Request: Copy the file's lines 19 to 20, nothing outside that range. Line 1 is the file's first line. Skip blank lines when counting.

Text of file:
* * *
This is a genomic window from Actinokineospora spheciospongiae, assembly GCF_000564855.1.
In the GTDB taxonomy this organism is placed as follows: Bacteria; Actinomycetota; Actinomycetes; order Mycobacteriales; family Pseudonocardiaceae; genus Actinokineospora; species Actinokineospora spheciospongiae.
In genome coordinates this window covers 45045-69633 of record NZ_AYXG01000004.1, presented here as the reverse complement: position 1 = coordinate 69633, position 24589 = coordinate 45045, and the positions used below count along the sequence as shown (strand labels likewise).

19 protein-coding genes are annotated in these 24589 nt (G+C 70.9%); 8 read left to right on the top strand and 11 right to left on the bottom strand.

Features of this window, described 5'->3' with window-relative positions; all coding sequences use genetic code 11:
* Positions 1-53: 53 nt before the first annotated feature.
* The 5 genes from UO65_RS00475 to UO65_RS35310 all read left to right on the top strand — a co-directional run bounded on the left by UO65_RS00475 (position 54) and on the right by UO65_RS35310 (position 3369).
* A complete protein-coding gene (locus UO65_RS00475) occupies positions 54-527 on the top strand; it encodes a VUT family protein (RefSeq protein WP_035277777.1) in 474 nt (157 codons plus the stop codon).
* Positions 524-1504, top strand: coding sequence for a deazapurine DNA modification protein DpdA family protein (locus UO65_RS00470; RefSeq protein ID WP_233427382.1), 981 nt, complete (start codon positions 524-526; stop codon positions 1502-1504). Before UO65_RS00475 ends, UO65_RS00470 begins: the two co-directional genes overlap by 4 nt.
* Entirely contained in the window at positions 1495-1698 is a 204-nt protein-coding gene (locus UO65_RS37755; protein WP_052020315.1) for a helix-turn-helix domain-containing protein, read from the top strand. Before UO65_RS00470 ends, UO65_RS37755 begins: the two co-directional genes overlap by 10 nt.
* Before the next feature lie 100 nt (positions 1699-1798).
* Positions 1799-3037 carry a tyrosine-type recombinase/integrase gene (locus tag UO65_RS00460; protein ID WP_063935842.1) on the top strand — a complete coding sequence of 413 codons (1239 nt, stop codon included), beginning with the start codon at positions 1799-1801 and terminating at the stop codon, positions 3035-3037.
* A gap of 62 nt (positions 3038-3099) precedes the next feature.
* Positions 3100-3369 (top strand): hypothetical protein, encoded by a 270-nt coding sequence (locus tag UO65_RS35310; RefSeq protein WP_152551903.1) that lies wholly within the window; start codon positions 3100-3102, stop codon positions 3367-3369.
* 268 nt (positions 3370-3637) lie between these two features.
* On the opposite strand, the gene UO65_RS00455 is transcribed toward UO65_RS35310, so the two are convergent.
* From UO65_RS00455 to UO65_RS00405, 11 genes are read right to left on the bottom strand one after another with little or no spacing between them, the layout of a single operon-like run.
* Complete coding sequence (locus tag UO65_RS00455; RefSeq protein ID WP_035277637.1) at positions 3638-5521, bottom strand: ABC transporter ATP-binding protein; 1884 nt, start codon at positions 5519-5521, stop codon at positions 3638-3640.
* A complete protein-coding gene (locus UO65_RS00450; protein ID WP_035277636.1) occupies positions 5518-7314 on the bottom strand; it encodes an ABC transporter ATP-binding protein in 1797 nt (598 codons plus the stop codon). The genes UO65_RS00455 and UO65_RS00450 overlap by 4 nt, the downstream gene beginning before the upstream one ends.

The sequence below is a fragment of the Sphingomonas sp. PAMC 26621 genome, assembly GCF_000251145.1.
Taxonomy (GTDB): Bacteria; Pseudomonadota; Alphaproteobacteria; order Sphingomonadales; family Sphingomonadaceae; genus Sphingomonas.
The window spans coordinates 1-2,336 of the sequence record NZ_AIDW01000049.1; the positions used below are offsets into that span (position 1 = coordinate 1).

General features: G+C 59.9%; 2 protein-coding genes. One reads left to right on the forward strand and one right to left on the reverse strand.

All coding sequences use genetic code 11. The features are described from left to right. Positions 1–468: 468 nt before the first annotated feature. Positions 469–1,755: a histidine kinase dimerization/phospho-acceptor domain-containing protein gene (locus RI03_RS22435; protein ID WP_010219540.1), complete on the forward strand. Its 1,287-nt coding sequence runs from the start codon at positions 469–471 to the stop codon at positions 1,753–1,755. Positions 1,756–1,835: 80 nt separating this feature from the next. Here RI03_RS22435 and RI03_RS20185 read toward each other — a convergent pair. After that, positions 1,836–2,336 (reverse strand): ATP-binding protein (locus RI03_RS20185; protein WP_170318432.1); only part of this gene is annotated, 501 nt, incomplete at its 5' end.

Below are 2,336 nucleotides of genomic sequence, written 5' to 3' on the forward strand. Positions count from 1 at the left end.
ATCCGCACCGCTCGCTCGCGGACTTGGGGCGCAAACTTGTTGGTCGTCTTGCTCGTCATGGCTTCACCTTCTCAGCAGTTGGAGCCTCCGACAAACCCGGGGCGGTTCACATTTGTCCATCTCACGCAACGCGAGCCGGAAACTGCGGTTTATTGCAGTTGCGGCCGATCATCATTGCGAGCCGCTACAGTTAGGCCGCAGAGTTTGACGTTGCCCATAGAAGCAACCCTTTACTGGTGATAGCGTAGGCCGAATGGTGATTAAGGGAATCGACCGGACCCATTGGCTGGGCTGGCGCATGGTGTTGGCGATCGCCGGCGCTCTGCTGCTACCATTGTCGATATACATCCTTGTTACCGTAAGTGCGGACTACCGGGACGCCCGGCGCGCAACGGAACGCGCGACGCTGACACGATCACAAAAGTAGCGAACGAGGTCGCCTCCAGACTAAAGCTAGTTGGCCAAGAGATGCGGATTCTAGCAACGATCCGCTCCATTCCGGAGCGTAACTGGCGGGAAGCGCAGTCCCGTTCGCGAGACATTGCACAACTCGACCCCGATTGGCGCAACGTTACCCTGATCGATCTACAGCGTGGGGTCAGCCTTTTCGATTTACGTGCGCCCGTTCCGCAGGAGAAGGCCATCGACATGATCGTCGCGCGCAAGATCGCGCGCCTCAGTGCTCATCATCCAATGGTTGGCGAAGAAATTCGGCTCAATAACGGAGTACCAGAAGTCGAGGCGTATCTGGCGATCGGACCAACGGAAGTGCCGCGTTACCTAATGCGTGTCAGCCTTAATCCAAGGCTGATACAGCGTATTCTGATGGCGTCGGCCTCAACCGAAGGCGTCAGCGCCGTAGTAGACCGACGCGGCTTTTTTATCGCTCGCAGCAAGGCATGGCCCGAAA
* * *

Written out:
* A complete protein-coding gene (locus UO65_RS00450; protein ID WP_035277636.1) occupies positions 5518-7314 on the bottom strand; it encodes an ABC transporter ATP-binding protein in 1797 nt (598 codons plus the stop codon). The genes UO65_RS00455 and UO65_RS00450 overlap by 4 nt, the downstream gene beginning before the upstream one ends.

The sequence below is a fragment of the Sphingomonas sp. PAMC 26621 genome, assembly GCF_000251145.1.